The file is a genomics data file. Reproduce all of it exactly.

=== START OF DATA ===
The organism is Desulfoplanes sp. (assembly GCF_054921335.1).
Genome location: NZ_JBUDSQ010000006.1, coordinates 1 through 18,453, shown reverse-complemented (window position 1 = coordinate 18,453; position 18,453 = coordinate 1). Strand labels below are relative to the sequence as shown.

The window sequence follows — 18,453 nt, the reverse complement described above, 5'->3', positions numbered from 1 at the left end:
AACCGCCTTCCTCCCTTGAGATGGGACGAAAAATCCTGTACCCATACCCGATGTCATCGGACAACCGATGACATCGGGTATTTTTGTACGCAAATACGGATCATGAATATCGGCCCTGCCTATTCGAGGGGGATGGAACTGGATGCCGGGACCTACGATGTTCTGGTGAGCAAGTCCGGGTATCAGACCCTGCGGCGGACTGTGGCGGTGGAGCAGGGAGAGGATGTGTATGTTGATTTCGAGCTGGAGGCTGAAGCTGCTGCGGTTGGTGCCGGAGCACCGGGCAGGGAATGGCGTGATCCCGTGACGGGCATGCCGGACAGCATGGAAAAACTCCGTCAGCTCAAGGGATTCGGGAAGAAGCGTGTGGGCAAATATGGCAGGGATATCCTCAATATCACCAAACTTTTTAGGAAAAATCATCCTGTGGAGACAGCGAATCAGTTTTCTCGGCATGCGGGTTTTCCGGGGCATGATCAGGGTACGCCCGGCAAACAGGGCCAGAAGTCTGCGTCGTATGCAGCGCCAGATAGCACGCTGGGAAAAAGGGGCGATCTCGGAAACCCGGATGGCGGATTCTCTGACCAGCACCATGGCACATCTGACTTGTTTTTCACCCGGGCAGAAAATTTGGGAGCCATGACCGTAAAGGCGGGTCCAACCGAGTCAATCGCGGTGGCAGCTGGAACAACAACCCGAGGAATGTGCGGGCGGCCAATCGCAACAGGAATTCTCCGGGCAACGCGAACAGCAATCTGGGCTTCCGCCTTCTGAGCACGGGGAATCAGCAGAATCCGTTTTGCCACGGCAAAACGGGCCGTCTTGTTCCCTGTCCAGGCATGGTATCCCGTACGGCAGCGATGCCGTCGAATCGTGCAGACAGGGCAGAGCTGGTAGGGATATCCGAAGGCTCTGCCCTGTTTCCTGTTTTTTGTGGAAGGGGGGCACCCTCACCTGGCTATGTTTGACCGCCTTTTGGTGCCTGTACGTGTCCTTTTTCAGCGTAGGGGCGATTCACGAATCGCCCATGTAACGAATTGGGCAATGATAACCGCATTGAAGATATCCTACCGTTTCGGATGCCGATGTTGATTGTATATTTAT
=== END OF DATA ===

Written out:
The organism is Desulfoplanes sp. (assembly GCF_054921335.1).
Genome location: NZ_JBUDSQ010000006.1, coordinates 1 through 18,453, shown reverse-complemented (window position 1 = coordinate 18,453; position 18,453 = coordinate 1). Strand labels below are relative to the sequence as shown.

The window sequence follows — 18,453 nt, the reverse complement described above, 5'->3', positions numbered from 1 at the left end:
AACCGCCTTCCTCCCTTGAGATGGGACGAAAAATCCTGTACCCATACCCGATGTCATCGGACAACCGATGACATCGGGTATTTTTGTACGCAAATACGGATCATGAATATCGGCCCTGCCTATTCGAGGGGGATGGAACTGGATGCCGGGACCTACGATGTTCTGGTGAGCAAGTCCGGGTATCAGACCCTGCGGCGGACTGTGGCGGTGGAGCAGGGAGAGGATGTGTATGTTGATTTCGAGCTGGAGGCTGAAGCTGCTGCGGTTGGTGCCGGAGCACCGGGCAGGGAATGGCGTGATCCCGTGACGGGCATGCCGGACAGCATGGAAAAACTCCGTCAGCTCAAGGGATTCGGGAAGAAGCGTGTGGGCAAATATGGCAGGGATATCCTCAATATCACCAAACTTTTTAGGAAAAATCATCCTGTGGAGACAGCGAATCAGTTTTCTCGGCATGCGGGTTTTCCGGGGCATGATCAGGGTACGCCCGGCAAACAGGGCCAGAAGTCTGCGTCGTATGCAGCGCCAGATAGCACGCTGGGAAAAAGGGGCGATCTCGGAAACCCGGATGGCGGATTCTCTGACCAGCACCATGGCACATCTGACTTGTTTTTCACCCGGGCAGAAAATTTGGGAGCCATGACCGTAAAGGCGGGTCCAACCGAGTCAATCGCGGTGGCAGCTGGAACAACAACCCGAGGAATGTGCGGGCGGCCAATCGCAACAGGAATTCTCCGGGCAACGCGAACAGCAATCTGGGCTTCCGCCTTCTGAGCACGGGGAATCAGCAGAATCCGTTTTGCCACGGCAAAACGGGCCGTCTTGTTCCCTGTCCAGGCATGGTATCCCGTACGGCAGCGATGCCGTCGAATCGTGCAGACAGGGCAGAGCTGGTAGGGATATCCGAAGGCTCTGCCCTGTTTCCTGTTTTTTGTGGAAGGGGGGCACCCTCACCTGGCTATGTTTGACCGCCTTTTGGTGCCTGTACGTGTCCTTTTTCAGCGTAGGGGCGATTCACGAATCGCCCATGTAACGAATTGGGCAATGATAACCGCATTGAAGATATCCTACCGTTTCGGATGCCGATGTTGATTGTATATTTAT